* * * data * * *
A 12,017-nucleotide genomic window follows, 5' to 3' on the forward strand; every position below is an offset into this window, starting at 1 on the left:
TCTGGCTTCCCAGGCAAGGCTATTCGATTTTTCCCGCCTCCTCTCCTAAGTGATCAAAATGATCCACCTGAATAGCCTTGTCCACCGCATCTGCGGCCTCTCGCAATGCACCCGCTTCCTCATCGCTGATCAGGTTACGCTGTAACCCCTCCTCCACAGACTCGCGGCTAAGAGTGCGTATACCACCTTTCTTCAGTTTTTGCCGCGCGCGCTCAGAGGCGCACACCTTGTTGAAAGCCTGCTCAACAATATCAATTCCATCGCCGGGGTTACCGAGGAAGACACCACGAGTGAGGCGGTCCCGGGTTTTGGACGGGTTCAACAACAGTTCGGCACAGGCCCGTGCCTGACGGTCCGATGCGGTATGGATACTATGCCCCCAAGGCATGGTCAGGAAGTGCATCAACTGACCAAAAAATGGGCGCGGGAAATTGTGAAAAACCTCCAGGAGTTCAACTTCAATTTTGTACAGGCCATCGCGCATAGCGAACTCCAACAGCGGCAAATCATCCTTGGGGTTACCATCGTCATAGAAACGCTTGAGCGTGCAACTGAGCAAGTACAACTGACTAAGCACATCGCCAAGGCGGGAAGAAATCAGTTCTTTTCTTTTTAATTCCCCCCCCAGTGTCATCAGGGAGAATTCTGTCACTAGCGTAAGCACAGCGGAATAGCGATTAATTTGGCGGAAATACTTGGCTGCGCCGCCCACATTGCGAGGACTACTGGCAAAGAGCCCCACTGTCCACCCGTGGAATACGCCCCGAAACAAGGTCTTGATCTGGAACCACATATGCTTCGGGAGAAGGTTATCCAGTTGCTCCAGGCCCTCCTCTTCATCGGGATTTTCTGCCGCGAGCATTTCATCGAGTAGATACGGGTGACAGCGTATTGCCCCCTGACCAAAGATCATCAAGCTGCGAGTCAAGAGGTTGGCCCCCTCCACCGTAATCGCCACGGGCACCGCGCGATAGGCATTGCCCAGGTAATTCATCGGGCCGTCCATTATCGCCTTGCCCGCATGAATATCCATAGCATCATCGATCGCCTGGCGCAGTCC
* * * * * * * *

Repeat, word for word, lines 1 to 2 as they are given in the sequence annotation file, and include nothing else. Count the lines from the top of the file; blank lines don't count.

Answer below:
A 12,017-nucleotide genomic window follows, 5' to 3' on the forward strand; every position below is an offset into this window, starting at 1 on the left:
TCTGGCTTCCCAGGCAAGGCTATTCGATTTTTCCCGCCTCCTCTCCTAAGTGATCAAAATGATCCACCTGAATAGCCTTGTCCACCGCATCTGCGGCCTCTCGCAATGCACCCGCTTCCTCATCGCTGATCAGGTTACGCTGTAACCCCTCCTCCACAGACTCGCGGCTAAGAGTGCGTATACCACCTTTCTTCAGTTTTTGCCGCGCGCGCTCAGAGGCGCACACCTTGTTGAAAGCCTGCTCAACAATATCAATTCCATCGCCGGGGTTACCGAGGAAGACACCACGAGTGAGGCGGTCCCGGGTTTTGGACGGGTTCAACAACAGTTCGGCACAGGCCCGTGCCTGACGGTCCGATGCGGTATGGATACTATGCCCCCAAGGCATGGTCAGGAAGTGCATCAACTGACCAAAAAATGGGCGCGGGAAATTGTGAAAAACCTCCAGGAGTTCAACTTCAATTTTGTACAGGCCATCGCGCATAGCGAACTCCAACAGCGGCAAATCATCCTTGGGGTTACCATCGTCATAGAAACGCTTGAGCGTGCAACTGAGCAAGTACAACTGACTAAGCACATCGCCAAGGCGGGAAGAAATCAGTTCTTTTCTTTTTAATTCCCCCCCCAGTGTCATCAGGGAGAATTCTGTCACTAGCGTAAGCACAGCGGAATAGCGATTAATTTGGCGGAAATACTTGGCTGCGCCGCCCACATTGCGAGGACTACTGGCAAAGAGCCCCACTGTCCACCCGTGGAATACGCCCCGAAACAAGGTCTTGATCTGGAACCACATATGCTTCGGGAGAAGGTTATCCAGTTGCTCCAGGCCCTCCTCTTCATCGGGATTTTCTGCCGCGAGCATTTCATCGAGTAGATACGGGTGACAGCGTATTGCCCCCTGACCAAAGATCATCAAGCTGCGAGTCAAGAGGTTGGCCCCCTCCACCGTAATCGCCACGGGCACCGCGCGATAGGCATTGCCCAGGTAATTCATCGGGCCGTCCATTATCGCCTTGCCCGCATGAATATCCATAGCATCATCGATCGCCTGGCGCAGTCC